Air pollution remains a critical concern for millions, and according to The Guardian, a recent review of air quality in buildings and its impact on health revealed significant correlations between deteriorating quality and poor mental health. In fact, the adverse effects of poor air quality are associated with an increase in indoor air pollution. Unfortunately, Facilities Managers tend to associate air pollution with traffic, vehicles, and outdoor air contaminants. Meanwhile, indoor air quality can be more harmful than the air outdoors. Managers need to understand the role of indoor air quality and the value of high air quality in commercial buildings and their use.
What Causes Poor Indoor Air Quality?
That is a loaded question. Contaminants affect indoor air quality more than outdoors because people are confined to the space. Dust from shedding skin cells, mites, dirt, and other debris may become aerosolized during periods of high use. Also, low humidity within the indoor environment may lead to the exacerbation of breathing problems for occupants, explains WebMD, and of course, debris and contaminants within the HVAC system itself can transform your building’s ventilation system into a harbinger of poor respiratory function.
High Air Quality in Commercial Buildings Benefits All Occupants
Better or high air quality in a commercial building presents significant benefits for all occupants, including staff, facility management team members, customer-facing employees, and customers. Depending on the purpose of your facility, such as a restaurant or school, the effects of air quality of experience increases. In schools, the negative aspects of poor air quality give way through improved systems to better cognitive performance, increasing grades, and the building’s purpose. Meanwhile, restaurants with high indoor air quality avoid risks, such as the spread of pathogens, and since we all eat with our noses too, better indoor air quality will naturally bring those out for a bite inside. In health facilities, improved air quality limits the spread of serious illnesses, a critical concern for patients with existing respiratory problems.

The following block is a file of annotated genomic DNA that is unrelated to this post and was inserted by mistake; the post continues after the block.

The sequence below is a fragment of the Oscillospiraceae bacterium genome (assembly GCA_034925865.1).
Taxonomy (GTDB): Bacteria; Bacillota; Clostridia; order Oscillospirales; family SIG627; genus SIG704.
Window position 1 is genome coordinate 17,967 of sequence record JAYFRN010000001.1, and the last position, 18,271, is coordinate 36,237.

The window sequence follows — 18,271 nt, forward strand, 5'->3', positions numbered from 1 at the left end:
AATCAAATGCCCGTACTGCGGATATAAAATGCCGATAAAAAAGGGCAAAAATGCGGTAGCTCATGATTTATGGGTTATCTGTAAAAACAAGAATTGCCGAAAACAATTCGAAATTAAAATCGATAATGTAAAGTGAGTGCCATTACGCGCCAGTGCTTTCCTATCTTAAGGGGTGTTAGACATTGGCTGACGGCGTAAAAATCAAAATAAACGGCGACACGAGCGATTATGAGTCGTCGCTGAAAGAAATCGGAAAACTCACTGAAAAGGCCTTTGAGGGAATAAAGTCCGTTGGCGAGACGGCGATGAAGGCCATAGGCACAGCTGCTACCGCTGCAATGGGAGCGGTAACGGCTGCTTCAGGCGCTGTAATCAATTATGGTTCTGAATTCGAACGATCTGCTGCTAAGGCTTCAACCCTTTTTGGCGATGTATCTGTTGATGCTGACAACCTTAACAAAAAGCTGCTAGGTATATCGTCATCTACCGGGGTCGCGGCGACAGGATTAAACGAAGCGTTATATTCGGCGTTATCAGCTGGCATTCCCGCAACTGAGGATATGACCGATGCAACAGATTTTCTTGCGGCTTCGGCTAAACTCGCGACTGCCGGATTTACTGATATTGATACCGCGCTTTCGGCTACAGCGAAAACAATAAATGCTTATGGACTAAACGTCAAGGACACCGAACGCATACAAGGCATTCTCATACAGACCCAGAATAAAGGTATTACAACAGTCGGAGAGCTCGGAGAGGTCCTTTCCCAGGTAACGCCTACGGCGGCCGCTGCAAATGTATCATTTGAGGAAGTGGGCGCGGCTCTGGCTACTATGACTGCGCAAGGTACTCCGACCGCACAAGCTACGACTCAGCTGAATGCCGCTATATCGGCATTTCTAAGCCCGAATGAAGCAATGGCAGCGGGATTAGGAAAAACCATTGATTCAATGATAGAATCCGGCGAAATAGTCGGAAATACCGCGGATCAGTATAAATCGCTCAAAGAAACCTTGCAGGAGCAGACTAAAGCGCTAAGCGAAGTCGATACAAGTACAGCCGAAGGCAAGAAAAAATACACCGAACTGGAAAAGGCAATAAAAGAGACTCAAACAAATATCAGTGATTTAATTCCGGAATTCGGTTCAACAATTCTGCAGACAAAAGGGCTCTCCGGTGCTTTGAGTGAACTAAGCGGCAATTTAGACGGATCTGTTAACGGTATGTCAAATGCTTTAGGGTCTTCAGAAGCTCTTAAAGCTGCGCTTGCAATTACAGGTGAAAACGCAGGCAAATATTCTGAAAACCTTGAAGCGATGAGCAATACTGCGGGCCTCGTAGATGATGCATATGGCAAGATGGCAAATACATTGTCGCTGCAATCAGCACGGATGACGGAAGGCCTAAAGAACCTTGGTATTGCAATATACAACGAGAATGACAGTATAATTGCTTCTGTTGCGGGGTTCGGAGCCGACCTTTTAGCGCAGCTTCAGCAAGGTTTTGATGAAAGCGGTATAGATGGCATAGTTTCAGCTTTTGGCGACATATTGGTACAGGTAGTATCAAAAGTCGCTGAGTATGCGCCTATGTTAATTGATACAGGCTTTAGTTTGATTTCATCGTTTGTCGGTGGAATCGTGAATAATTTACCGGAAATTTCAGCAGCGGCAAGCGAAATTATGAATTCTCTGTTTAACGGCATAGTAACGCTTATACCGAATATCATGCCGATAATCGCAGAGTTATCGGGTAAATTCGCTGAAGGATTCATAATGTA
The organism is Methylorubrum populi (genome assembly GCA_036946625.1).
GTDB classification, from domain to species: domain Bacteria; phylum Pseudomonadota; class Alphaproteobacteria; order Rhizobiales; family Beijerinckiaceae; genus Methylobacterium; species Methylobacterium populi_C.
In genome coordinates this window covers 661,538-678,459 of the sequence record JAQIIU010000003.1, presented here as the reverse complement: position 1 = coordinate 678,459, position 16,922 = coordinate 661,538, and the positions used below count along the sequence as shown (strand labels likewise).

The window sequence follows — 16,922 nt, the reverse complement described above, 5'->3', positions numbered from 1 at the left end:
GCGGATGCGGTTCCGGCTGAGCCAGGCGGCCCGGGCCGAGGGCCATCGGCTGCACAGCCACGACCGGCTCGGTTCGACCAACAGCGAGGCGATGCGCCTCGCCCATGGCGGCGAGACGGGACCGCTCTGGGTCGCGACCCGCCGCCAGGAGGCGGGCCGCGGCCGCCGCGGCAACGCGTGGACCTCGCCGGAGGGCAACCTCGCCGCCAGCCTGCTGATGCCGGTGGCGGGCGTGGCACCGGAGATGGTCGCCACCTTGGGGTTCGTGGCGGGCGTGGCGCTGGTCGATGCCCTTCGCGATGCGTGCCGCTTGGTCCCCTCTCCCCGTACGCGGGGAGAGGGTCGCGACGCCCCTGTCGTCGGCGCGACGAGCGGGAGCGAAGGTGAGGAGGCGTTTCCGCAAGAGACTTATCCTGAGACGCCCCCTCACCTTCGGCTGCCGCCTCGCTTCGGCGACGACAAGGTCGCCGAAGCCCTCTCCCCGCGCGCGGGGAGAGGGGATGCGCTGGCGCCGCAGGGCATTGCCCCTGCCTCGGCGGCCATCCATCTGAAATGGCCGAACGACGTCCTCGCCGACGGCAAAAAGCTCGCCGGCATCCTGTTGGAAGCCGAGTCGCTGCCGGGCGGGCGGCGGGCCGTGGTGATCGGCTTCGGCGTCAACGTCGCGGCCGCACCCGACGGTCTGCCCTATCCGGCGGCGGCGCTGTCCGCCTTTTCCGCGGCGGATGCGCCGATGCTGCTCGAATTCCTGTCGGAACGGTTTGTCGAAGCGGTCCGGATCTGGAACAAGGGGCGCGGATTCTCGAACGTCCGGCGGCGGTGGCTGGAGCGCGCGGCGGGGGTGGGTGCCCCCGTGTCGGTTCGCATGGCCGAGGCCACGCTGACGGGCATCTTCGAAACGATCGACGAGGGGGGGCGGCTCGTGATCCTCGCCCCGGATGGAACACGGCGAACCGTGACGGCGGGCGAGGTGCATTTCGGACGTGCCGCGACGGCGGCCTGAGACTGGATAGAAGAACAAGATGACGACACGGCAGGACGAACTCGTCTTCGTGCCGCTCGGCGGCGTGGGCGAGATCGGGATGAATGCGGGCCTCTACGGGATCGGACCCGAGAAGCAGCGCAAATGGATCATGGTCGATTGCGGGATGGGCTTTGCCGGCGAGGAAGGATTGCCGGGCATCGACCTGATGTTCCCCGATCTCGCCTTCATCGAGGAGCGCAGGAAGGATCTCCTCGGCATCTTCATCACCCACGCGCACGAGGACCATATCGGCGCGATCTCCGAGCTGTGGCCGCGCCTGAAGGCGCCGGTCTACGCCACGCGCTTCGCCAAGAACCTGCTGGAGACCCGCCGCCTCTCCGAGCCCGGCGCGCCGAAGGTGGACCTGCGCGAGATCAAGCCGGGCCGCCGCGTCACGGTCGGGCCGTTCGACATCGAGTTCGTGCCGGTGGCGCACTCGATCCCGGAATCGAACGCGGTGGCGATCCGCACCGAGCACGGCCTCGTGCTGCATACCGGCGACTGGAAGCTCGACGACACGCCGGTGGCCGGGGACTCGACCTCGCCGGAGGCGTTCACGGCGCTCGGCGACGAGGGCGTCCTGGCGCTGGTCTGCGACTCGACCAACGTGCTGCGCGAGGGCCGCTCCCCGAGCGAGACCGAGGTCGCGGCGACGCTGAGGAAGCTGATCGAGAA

How to Achieve Better Air Quality in Your Facilities
Optimal indoor air quality affects the health, productivity, and comfort of guests. No one wants to spend time in a dank, dusty, or allergen-filled room. Unfortunately, even buildings with an excellent ventilation system may suffer from poor air quality. According to Buildings.com, Facilities Managers should follow these steps to improve indoor air quality:
- Implement a proactive facility HVAC maintenance program to reduce the spread of debris in the air. For instance, clean old carpet regularly and change HVAC system filters based on use and debris in the air.
- Install connected sensors that monitor air quality, checking for the presence of volatile organic compounds (VOCs), as well as the presence of harmful gases, such as carbon monoxide. Upon activation, these sensors can trigger the HVAC system to bring new air into the building or even process indoor air with purifying systems.
- Increase awareness of indoor air quality and its concerns. Facilities Managers should consider the state of incoming air quality, such as Ozone Alert Days and environmental conditions, and its impact on the HVAC system. Ongoing adjustments to the HVAC system can help mitigate these risks and ensure optimum indoor air quality.
Take a Breath of Fresh Air With Better Indoor Air Quality Systems
Advancement permeates facility management, and while Facility Managers can deploy data to understand their assets, it is easy to overlook an invisible threat. The air quality might look beautiful, but it could be home to millions of pathogens and aerosolized particles that influence occupant health, productivity, and mental state. Ensure the best experience possible for your building occupants by using the latest technologies to track and manage your HVAC system. Find out how else to achieve high air quality in commercial buildings by visiting ENTOUCH online or calling 1-800-820-3511 today.